More Wood Use In New Zealand Would Help Environment And Reduce Market Pressure In China
The Forest Owners Association says the government should be looking at more wood use in New Zealand, which would have environment and trade benefits.
The Association President, Peter Weir says it’s time the government turned the negative log market situation in China into a positive outcome in New Zealand.
Lack of space in Chinese ports, due to cheap insect damaged logs flooding in from Europe and the coronavirus induced construction downturn, is looking to bring a virtual halt to New Zealand log exports to China.
But Peter Weir says that creates opportunities here.
“All the government needs to do is introduce the wood preference policy that the Labour Party promised in the last election and at the same time it should target the worst fossil fuel users in New Zealand to encourage a transition to renewable biofuels.”
The Labour Party manifesto in 2017 stated a Labour government would ‘Support wood manufacturing and processing by favouring wood for new government building projects….’
Peter Weir says the government has had plenty of time to introduce this policy.
“It’s been promised for nearly three years now. All it requires is for wood to be considered first in all government contracts. Such a policy has worked well for Rotorua Lakes District Council in particular and it should be rolled out nationally. It would increase the consumption of New Zealand grown wood and would lead to less steel and concrete use.”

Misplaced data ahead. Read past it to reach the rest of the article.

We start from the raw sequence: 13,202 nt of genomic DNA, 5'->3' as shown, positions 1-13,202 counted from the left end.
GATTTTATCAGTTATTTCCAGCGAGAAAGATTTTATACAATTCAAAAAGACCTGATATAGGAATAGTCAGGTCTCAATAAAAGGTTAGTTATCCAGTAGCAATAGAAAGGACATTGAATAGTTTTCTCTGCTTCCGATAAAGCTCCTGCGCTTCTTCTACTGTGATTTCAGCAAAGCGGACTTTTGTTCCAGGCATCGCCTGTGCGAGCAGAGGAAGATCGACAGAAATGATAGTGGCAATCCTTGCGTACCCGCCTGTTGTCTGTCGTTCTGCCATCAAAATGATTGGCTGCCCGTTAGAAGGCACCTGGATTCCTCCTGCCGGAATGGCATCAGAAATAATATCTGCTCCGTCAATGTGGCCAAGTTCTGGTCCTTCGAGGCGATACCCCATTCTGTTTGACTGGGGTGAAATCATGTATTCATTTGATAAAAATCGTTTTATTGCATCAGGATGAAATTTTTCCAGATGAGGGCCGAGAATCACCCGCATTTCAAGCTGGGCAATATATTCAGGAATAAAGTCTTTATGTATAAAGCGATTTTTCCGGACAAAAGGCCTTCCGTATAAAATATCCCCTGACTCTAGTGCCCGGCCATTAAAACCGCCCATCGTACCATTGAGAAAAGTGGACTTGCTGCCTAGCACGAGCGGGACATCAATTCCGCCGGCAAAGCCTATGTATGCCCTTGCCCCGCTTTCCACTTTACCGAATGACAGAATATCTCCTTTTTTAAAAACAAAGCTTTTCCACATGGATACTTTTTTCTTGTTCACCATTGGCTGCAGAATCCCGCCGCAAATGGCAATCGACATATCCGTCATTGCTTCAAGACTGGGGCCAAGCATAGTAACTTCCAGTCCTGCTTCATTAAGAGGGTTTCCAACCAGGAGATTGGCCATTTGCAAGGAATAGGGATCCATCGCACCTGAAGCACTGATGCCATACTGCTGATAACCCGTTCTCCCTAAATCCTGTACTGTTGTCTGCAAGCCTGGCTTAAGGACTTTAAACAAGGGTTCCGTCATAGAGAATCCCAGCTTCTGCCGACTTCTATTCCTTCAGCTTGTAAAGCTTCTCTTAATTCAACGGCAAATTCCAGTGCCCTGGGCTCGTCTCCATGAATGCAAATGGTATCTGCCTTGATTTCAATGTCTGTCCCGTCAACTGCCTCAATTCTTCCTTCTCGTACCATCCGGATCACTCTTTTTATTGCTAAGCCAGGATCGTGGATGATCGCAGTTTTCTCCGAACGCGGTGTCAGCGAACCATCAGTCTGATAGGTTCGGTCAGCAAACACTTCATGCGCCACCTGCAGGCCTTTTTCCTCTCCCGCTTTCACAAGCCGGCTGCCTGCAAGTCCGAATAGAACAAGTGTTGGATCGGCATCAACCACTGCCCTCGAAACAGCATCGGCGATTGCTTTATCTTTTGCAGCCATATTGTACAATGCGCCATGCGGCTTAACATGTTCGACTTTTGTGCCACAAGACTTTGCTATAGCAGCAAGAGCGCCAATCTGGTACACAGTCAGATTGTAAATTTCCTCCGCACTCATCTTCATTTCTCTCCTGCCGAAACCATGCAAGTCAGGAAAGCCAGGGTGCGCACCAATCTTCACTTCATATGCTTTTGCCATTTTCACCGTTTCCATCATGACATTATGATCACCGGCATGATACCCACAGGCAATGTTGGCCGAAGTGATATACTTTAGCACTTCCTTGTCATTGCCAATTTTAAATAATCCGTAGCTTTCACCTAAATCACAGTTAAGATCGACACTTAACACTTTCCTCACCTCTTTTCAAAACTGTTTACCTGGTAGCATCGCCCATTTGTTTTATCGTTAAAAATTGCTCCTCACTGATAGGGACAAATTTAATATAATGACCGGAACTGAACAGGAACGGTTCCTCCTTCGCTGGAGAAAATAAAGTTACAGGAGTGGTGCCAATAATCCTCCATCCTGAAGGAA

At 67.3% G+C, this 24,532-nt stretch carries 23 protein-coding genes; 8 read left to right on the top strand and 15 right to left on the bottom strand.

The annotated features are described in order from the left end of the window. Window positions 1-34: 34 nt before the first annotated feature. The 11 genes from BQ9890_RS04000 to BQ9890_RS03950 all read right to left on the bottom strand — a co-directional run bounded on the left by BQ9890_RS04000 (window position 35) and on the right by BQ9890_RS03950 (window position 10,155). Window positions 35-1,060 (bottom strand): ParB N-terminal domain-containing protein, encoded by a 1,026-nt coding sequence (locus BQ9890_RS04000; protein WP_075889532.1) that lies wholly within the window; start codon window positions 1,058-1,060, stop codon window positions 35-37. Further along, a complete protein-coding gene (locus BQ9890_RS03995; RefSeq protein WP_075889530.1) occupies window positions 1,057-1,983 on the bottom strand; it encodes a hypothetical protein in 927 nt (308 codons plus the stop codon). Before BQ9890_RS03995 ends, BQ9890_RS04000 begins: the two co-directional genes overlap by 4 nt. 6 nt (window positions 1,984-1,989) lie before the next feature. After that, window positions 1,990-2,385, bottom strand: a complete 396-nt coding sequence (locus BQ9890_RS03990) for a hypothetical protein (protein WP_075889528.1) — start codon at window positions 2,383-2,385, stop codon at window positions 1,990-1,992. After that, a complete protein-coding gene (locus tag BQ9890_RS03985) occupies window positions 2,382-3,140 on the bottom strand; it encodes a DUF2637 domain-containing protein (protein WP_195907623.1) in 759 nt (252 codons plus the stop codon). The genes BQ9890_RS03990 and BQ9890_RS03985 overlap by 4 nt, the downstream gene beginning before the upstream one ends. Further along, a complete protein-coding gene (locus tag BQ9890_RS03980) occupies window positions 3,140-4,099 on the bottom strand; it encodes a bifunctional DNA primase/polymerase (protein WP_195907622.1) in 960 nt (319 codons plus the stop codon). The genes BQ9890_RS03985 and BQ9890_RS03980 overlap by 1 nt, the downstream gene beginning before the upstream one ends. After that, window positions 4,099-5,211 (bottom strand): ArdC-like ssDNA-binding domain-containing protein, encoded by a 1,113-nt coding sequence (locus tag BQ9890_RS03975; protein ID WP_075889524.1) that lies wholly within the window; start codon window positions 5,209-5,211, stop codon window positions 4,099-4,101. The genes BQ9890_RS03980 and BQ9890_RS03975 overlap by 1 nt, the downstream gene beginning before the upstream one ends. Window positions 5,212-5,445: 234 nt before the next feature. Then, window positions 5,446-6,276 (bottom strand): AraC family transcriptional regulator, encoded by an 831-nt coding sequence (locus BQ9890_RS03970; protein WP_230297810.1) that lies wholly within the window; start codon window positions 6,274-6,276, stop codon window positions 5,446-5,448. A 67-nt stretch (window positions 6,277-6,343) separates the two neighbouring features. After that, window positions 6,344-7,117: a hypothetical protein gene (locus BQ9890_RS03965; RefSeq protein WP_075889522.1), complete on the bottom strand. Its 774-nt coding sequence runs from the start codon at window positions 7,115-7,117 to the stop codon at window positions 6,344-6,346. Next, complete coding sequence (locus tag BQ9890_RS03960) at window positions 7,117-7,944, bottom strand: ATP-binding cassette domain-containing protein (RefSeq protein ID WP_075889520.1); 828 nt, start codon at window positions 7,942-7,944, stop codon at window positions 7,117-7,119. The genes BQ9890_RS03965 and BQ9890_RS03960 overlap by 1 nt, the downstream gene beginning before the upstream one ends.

Peter Weir says that despite improvements in cement production worldwide, making a tonne of cement still emits almost a tonne of carbon dioxide into the atmosphere and he says steel production is even worse.
“On the other hand, a tree sequesters carbon from the atmosphere and that carbon stays in the timber when it’s made into a building for the life of the building.”
Peter Weir says the other measure the government could take is to put a tax on coal consumption.
“Coal is the worst fuel for emitting carbon dioxide. The government could put a carbon tax on coal of say $200 per tonne, and use the income to assist industries, schools and hospitals convert to biofuels, including wood chips.”
“That would reduce New Zealand fossil fuel emissions and at the same time soak up some of the lower grade timber being produced at the moment that can’t find a home in China,” Peter Weir says.